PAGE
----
do you also not use microwaves or cell phones or stay in the sun for fear of getting cancer? Nowadays it seems like everything causes cancer, i dont see that as a legitimate excuse to not eat high fructose corn syrup, in moderation its fine.


09/11/2012 - 8:04pm

I'll just say one problem that many of the commenters haven't said yet.
Corn syrup/High Fructose Corn syrup doesn't just cause someone to gain weight and/or be unhealthy. It can cause cancer. It may be very useful for food and all that, but corn syrup/high fructose corn syrup is very unhealthy. That's why my family and I try to eat healthier food. Because we don't want cancer.


09/09/2012 - 11:40am

I have a friend who can no longer eat any fructose because of HFCS. Her doctor told her that because she ate so much of it, her body now cannot have any form of fructose. She can no longer eat fruits. Our bodies were not designed to break down all the artificial foods/sugars. How sad that she has to live on such a restricted diet now because she was unaware. Just like soy, HFCS is not good for anyone. Don't count on the FDA/government to inform you. If it is made /processed, stay away. Look at what Europeans are doing and follow their lead. It seems that their government protects them and bans foods that are harmful.


09/08/2012 - 11:03pm

Sugar is any molecule that ends in ose. That means:
Fructose (fruit sugar) is a fruit derived sugar.
Glucose (sugar used by animals) is usually another sugar processed by body into glucose.
Sucrose (table sugar) which is Fructose and Glucose bonded together. A plant sugar.
HFCS which is Fructose and Glucose NOT bonded together. Varying percentages.
Corn Syrup which is nearly pure Dextrose otherwise named Glucose.

Glucose is the kind of sugar used in the human body and is a natural sugar. The body craves it. If you make foods out of it, you will have people craving it. Sucrose is sweet but not so much as to make people crave it like Glucose. So, the industry found a way to make Corn Syrup more like Table Sugar - the result is HFCS. Sucrose is 50/50 Fructose/Glucose; HFCS has varying percentages many near half and half. The idea is to have a Sucrose analogue. The only real difference is the glucose and fructose in HFCS is not bonded together.

Because the Fructose and Glucose in HFCS are not bonded, there is probably some craving of the Glucose going on and an actual weight gain potential because of it. Actually, HFCS has a greater bio availability of energy than Sucrose due to the fact that the Fructose and Glucose are NOT bonded together and the body doesn't have to work so hard splitting them apart. Good for energy; bad for weight gain.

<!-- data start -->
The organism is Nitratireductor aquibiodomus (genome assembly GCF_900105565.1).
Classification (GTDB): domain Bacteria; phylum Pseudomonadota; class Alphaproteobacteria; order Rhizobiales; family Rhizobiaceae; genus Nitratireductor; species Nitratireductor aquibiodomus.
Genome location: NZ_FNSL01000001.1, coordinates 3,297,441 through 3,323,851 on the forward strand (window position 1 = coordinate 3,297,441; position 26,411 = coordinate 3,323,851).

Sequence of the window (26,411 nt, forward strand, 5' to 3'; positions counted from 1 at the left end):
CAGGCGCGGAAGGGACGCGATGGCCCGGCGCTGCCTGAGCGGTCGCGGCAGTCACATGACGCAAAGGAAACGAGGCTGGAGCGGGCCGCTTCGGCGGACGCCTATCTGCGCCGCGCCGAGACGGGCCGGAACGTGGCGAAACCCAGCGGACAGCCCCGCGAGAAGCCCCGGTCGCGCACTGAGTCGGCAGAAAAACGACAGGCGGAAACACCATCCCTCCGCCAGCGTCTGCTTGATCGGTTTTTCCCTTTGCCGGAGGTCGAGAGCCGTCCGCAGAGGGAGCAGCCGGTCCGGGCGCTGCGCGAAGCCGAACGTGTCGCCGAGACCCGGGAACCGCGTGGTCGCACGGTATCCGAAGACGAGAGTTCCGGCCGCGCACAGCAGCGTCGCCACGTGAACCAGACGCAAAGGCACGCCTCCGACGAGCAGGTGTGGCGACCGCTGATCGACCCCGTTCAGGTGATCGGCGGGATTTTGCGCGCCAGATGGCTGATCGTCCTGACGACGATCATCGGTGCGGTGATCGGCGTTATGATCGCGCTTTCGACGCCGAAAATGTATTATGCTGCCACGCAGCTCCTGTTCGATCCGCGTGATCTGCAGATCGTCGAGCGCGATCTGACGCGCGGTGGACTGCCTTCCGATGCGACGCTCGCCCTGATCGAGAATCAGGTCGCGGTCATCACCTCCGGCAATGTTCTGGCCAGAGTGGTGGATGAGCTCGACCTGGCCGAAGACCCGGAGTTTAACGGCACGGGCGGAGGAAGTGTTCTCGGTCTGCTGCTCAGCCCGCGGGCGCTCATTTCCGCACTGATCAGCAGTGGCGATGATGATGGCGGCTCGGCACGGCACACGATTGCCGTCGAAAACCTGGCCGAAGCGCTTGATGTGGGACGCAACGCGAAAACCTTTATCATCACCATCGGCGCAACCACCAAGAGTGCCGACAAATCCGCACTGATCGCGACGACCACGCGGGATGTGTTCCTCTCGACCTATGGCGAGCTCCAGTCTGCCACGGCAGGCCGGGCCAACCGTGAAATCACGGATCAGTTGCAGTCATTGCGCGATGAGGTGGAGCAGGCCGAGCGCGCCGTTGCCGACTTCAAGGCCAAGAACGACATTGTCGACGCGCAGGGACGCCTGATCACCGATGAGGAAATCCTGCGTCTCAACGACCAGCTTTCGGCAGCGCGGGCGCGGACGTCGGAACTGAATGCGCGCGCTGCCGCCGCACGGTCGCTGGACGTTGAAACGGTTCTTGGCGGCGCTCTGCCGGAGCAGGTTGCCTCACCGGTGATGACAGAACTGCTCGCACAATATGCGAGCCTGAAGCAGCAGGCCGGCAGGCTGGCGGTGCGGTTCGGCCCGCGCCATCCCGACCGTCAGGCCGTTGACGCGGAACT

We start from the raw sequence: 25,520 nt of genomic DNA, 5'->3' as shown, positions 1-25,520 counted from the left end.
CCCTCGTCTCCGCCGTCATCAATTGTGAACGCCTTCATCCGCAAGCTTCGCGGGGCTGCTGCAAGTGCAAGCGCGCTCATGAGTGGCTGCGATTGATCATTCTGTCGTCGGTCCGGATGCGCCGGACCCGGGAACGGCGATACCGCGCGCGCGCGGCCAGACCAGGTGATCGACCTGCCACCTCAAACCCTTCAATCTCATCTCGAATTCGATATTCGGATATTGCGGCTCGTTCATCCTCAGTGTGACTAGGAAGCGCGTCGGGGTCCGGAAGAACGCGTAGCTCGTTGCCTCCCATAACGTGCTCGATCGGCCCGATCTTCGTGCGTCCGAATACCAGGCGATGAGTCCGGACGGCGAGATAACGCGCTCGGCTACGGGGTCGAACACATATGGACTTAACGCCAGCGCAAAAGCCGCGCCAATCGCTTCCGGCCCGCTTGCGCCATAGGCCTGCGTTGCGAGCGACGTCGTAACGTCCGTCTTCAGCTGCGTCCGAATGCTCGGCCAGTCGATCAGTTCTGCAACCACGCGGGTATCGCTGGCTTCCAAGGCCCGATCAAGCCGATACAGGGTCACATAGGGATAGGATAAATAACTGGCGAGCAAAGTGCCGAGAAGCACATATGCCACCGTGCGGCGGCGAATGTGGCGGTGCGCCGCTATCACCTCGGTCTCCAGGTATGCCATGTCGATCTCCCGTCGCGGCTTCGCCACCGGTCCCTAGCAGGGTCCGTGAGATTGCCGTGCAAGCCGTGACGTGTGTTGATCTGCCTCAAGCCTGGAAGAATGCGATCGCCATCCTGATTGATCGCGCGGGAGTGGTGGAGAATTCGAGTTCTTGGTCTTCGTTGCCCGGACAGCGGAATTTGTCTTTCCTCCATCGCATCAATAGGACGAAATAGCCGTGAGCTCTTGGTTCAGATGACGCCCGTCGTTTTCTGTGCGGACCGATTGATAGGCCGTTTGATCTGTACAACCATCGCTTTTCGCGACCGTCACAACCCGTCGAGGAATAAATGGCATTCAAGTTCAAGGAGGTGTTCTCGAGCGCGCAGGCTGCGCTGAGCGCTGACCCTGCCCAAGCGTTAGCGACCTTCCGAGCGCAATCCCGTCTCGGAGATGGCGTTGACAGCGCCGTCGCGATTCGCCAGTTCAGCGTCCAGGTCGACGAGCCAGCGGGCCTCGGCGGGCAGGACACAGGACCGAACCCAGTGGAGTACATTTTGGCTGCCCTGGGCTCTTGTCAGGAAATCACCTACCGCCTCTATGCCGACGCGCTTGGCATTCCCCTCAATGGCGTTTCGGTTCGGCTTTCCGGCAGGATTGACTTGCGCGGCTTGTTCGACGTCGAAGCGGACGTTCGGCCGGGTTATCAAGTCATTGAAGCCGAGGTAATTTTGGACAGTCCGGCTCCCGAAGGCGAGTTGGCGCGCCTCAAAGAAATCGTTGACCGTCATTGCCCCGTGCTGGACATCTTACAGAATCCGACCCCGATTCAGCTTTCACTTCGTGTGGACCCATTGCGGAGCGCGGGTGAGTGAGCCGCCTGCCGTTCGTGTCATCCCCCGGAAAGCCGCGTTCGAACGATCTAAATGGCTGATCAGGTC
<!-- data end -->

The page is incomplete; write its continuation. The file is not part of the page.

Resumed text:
The basic problem is: We like HFCS too much. That is why we gain weight.


09/05/2012 - 11:14pm

Sugarcane/sugrabeet sucrose (common sugar) exists in the food diet of humans for 1500 years, which time is more than enough for the humans to adapt in processing it in the GI system (if there were any people with intolerance to sugar ... they have extinct 1500 years ago).

HFCS is on the market from the 1970s (for about 35 years) ... which is just the beginning.
It's not a secret that HFCS contains mercury, maltose residues, and sub-measurable toxins from bio-incompatability during the production process. One or more, or a combination of these factors causes the metabolism in the human GI system to switch-over in processing the fructose from fructokinase-A to fructokinase-C.

Fructokinase-C induces rapid metabolism and marked ATP depletion ... and virtually converts the fructose we consume into 'hepatotoxin' (like in abuse with alcohol).

The research with shows that the processing of fructose with Fructokinase-C is nowadays the major cause of obesity, insulin resistance, and fatty liver disease.

Conclusion: the 'Main Suspect on the Scene of the Crime' is HFCS.


08/26/2012 - 9:38pm

Get a full year of EatingWell magazine.
World Wide Web Health Award Winner Web Award Winner World Wide Web Health Award Winner Interactive Media Award Winner